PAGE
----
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Behind the headlines: Do GPs really enjoy ‘remarkable privileges’?

Behind the headlines: Do GPs really enjoy ‘remarkable privileges’?

Rhiannon Jenkins scrutinises an article in the Daily Mail by Dr Martin Scurr, who argues that GPs have too many privileges to justify taking industrial action

GPs are ‘playing a dangerous game’, according to Dr Martin Scurr. The Daily Mail’s resident GP isn’t talking about reading the Mail, but rather the profession’s ‘threat’ to take industrial action.

A Pulse survey revealed nearly a third of GP partners would consider taking industrial action by withdrawing their services for a week if funding is not significantly increased for 2024/25. 

Dr Scurr, who is considering returning to the NHS after a long spell in private practice, says GPs have become ‘so arrogant’, and threats to strike could see them lose their ‘remarkable privileges’. But are any of his comments valid?

‘Their pay, hours, conditions and options for earning extra income are generous, especially in comparison to the privations suffered by most working people and pensioners over the past year’

Yes, GPs are well compensated for their work, with the annual partner/salaried pay averaging £112,000. But one of the reasons for this level of pay is that there are fewer GPs, so the money is more concentrated. 

As a result, the hours have become far worse. Pulse’s survey of 1,400 UK GPs in 2021 revealed they work 11-hour days and deal with an average of 37 patients in that time – far more than the BMA’s recommended safe limit of 25 patients a day. Furthermore, if Dr Scurr is right about the huge privileges of being a GP in terms of pay and conditions, it begs the question, why is there a recruitment crisis in the profession?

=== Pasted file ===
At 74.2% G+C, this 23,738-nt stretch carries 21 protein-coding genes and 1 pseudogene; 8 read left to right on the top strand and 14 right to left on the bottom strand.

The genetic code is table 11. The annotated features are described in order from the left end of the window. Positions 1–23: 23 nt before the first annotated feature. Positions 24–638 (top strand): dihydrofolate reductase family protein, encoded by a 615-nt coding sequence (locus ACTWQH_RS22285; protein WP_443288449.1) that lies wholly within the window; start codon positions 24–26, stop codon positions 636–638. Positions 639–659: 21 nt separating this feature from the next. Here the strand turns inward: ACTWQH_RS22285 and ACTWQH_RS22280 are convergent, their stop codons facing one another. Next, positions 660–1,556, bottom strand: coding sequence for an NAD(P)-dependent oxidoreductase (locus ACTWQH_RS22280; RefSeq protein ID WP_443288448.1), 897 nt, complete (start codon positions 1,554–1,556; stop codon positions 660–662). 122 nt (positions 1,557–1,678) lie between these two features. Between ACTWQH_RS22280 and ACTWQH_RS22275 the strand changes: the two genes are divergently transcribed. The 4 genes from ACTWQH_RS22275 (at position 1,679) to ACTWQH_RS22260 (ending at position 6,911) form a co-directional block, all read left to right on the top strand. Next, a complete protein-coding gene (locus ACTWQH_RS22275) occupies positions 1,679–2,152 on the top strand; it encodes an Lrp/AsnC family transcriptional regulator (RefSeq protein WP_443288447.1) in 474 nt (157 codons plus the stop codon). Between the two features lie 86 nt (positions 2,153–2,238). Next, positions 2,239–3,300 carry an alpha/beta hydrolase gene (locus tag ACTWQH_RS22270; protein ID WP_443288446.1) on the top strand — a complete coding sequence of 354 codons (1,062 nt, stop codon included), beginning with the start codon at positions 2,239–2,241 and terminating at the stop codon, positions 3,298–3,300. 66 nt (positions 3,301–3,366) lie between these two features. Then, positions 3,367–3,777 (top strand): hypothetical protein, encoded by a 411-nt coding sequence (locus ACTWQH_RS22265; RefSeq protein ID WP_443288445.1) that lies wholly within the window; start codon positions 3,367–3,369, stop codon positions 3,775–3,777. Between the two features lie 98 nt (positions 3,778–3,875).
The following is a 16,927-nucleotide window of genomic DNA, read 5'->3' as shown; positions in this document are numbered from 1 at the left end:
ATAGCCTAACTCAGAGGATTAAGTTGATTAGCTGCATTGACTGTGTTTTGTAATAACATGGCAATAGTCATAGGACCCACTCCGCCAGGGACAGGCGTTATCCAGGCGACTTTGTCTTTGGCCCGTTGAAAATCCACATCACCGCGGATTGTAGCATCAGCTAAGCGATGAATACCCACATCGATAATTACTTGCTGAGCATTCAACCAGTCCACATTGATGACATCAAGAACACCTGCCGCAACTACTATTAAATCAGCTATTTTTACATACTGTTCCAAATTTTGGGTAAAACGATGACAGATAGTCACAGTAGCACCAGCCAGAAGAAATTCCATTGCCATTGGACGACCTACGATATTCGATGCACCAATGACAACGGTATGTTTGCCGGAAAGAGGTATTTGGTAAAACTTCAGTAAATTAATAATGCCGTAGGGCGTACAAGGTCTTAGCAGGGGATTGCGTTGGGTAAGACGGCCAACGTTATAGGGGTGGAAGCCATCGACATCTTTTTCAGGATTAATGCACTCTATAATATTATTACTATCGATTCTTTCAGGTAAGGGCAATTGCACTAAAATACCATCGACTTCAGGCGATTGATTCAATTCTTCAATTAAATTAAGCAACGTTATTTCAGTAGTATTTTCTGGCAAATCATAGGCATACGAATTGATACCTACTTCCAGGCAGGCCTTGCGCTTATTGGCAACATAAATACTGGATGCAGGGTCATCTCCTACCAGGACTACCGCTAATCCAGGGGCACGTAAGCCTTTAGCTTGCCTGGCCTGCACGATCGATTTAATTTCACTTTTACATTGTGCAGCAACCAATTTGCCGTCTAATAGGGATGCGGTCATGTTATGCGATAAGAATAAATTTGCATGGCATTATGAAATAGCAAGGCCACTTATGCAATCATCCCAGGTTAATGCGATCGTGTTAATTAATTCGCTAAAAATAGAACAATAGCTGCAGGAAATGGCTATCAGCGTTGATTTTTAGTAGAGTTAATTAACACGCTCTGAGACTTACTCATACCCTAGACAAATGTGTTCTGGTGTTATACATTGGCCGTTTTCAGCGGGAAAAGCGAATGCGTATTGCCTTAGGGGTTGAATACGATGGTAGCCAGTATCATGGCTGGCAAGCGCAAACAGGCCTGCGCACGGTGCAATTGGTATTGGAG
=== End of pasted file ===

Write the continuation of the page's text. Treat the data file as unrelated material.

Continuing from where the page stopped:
‘Recognising that a health service without doctors was no service at all, Labour’s minister of health Nye Bevan — the driving force behind the NHS — agreed that GPs could keep their unique independent status. As Bevan infamously put it, he “stuffed their mouths with gold” to silence their complaints’

This comment is often thrown around, but Nye Bevan was talking about consultants, not GPs. Besides, as we noted in response to Bevan’s current counterpart Wes Streeting (Pulse, February 2023), the comment was made 75 years ago and has little relevance today.

‘Today, at around 7,000 GP practices across Britain, roughly 35,000 GP partners still enjoy that status as independent sub-contractors’

This is incorrect. According to NHS Digital, there are only 19,000 GP partners. It is also becoming harder for those remaining GP partners to ‘enjoy’ that status. Labour recently said it wanted to abolish the partnership model in favour of a salaried service.  

‘Perhaps the most financially rewarding source of extra cash comes from locum work. Barely a day goes by when I am not offered up to £1,000 a day to work a 12-hour shift at a surgery, slogging through a backlog of prescriptions and routine examinations’

Many GPs do locum work to boost their income, and Pulse has reported that some are offered lucrative contracts by agencies.